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End-of-life debate finds no easy consensus among CBCNews.ca readers

Categories: Canada

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Doctors treating Hassan Rasouli at Toronto's Sunnybrook Health Sciences Centre believe it is in their patient's best interest to end the current treatment regime, but his wife has refused consent. (CBC)

CBCNews.ca readers reacted immediately and strongly to the Supreme Court of Canada's decision regarding Hassan Rasouli, a Toronto man being kept alive on a ventilator and feeding tube since 2010.

The decision highlights a very difficult situation, and a great mix of rationales were considered in readers' reaction to the story. Who should choose whether to continue life support? Are loved ones' reasons to keep life support going purely personal or emotional, or rooted in religious beliefs? 

Most readers asserted that if it was the latter, such a factor shouldn't have any impact on the doctors' decision. Many also concluded that being kept alive in a continually deteriorating condition was no way to live.

    • I can't speak for this man or his family but I can speak for myself. If I were in Mr. Rasouli's position, I would hope my family loved me enough to let me go and not demand I suffer to the end of my artificial days. - truth or consequences

    • The policy on who makes the final call ought to consider all the relevant facts. Personal religious commitment is not a relevant consideration for programs and services run by the state. If she could make a good case for the likelihood of his returning to a worthwhile life, then fine. But "my religion says no" isn't reason enough. - Phil Major

    • This is unnatural! If the machine is what's keeping him alive, that is not living! Take him off the machine and let Nature dictates if he lives or dies. Give the man his dignity. The wife is selfish for using her religion to get what she wants. Is it written in her holy book, that a machine should do the work of God? - kallen01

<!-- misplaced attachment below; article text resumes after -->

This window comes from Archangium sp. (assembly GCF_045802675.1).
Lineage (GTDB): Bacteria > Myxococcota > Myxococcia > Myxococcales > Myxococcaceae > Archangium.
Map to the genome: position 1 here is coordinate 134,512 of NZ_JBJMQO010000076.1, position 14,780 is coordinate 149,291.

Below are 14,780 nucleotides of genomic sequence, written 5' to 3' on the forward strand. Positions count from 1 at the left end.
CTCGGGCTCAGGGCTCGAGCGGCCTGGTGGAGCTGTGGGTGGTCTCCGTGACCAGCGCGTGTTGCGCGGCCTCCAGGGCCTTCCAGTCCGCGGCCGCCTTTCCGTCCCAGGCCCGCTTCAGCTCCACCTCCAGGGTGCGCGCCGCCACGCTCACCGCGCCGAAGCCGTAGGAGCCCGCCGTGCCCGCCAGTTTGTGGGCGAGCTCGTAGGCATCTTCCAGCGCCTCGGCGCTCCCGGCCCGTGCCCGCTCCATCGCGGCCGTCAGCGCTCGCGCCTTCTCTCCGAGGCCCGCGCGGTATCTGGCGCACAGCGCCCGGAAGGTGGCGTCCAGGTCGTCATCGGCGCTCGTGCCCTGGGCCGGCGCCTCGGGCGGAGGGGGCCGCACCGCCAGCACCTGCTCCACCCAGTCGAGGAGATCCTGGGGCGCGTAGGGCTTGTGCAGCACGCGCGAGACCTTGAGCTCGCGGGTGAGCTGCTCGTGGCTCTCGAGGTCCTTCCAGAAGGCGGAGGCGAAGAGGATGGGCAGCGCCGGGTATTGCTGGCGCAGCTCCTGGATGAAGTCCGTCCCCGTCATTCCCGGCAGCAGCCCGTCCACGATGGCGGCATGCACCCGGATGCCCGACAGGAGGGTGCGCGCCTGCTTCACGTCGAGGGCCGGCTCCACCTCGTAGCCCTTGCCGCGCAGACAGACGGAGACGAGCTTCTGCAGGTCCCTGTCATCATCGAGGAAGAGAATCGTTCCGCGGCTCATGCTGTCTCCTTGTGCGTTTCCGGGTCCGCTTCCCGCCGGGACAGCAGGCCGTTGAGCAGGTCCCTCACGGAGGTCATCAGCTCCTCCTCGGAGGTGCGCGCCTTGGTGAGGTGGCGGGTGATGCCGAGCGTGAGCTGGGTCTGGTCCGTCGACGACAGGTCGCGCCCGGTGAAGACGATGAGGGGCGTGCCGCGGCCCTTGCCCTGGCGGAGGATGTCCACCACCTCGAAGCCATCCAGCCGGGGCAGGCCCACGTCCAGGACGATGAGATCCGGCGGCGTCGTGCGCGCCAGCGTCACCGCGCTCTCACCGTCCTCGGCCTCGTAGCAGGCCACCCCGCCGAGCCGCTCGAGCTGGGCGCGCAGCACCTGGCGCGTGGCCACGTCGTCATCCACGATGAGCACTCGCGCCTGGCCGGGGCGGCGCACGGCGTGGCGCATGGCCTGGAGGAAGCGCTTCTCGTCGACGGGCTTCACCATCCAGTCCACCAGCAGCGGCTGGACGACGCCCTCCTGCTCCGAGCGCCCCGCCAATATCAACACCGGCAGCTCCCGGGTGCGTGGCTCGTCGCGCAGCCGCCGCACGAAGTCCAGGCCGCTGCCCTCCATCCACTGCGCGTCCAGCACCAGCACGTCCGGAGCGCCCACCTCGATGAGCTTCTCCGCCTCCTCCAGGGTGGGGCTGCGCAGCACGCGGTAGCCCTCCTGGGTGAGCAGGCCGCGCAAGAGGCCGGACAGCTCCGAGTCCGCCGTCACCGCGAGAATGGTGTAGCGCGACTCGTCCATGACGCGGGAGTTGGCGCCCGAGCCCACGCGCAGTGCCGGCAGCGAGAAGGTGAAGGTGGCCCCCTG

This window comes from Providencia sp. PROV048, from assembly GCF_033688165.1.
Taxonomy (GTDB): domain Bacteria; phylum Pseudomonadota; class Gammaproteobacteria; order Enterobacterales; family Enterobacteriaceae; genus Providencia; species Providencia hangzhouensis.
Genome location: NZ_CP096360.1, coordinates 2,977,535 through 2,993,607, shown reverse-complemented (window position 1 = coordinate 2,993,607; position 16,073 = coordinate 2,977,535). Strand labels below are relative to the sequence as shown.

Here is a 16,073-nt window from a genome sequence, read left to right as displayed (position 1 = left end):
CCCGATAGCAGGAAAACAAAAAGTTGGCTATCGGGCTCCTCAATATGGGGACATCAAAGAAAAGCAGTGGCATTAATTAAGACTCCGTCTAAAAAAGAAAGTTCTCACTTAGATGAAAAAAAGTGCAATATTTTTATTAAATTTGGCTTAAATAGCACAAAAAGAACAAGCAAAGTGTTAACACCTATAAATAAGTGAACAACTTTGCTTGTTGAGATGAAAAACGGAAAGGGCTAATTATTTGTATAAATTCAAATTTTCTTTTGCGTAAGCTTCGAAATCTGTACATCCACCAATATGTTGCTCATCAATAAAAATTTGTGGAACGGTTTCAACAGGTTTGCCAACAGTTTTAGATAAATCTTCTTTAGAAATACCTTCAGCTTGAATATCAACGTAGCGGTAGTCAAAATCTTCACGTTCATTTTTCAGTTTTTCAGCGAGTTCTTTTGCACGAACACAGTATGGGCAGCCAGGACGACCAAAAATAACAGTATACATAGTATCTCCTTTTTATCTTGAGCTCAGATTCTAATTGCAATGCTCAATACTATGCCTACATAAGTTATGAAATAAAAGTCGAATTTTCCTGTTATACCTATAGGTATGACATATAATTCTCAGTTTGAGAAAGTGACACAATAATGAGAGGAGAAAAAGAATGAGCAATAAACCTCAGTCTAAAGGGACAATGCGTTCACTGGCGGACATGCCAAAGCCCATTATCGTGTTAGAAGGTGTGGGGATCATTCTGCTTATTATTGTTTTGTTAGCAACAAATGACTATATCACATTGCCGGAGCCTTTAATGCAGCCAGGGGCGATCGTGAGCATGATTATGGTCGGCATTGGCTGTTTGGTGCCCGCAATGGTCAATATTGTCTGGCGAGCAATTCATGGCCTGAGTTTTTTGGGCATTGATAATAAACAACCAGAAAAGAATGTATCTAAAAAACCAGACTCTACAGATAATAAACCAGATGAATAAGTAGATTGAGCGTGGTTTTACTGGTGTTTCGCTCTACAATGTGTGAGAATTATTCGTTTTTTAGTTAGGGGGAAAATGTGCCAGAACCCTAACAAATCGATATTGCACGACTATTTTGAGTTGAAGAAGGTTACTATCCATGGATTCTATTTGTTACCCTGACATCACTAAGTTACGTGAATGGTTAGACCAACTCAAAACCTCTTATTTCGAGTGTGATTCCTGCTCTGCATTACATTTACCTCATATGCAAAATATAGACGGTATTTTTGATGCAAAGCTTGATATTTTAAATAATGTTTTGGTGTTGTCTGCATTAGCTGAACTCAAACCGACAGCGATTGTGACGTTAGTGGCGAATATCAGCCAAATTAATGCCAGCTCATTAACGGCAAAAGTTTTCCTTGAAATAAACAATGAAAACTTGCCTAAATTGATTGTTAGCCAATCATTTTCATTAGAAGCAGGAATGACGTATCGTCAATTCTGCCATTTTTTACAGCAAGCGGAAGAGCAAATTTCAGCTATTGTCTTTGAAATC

• Life support is completely unnatural. If someone was left to their own devices (no pun intended), their life would end. Maintaining a hopeless, artificial existence is definitely not in the best interest of the patient. It's a selfish act by the living who can't/won't let go and let nature take its course. - IvanNano

    • Please have your affairs in order once you are an adult (bad stuff happens). Even living wills have been disputed (by both sides - medical and family), so be very specific. I understand the family wanting to hang on to their family member and religious beliefs, but I doubt very much that Mr. Rasouli would wish to live like this. A living will would have been his voice, now. - GabbyG 
Some did agree with the court's decision, saying that the final decision must go with the patient's family and loved ones instead of doctors.

    • If it were me in that bed, I would want someone to pull the plug, but it's not me. He has his beliefs and they should be respected. No one should be required to give up their life because they are being inconvenient. It's a slippery slope when you lose your right to life. - RBinOttawa

    • I'm no fan of religion but my reasons for supporting this decision have nothing to do with religion. In the absence of the wishes of the individual, the wishes of the family should take precedence over the opinion of doctors. - Andrew of Richmond

    • As long as he has minimal consciousness he has a chance to think... through thinking we can continue to evolve. All efforts should be made to keep a person alive. However, if the brain is dead, then the spirit is gone, and no point to keep a body alive. - Off grid gal

Despite the strong feelings the story elicited, many sympathized with the difficult situation Rasouli's family is faced with. Some readers shared their personal stories, despite the fact there might be no easy answer to the continuing end-of-life debate.

  • My mother had an incredible recovery from a severe brain injury. The doctors gave us very little hope because they simply did not know what the outcome would be. The brain is still a mystery, and can do some incredible things. Part of me understands why they have not given up hope. It must be really difficult for them. - SolarFlarez

What are your thoughts on the case, and the court's decision? You can continue the conversation in the comments section below.

Tags: Canada, Community, Community Reaction

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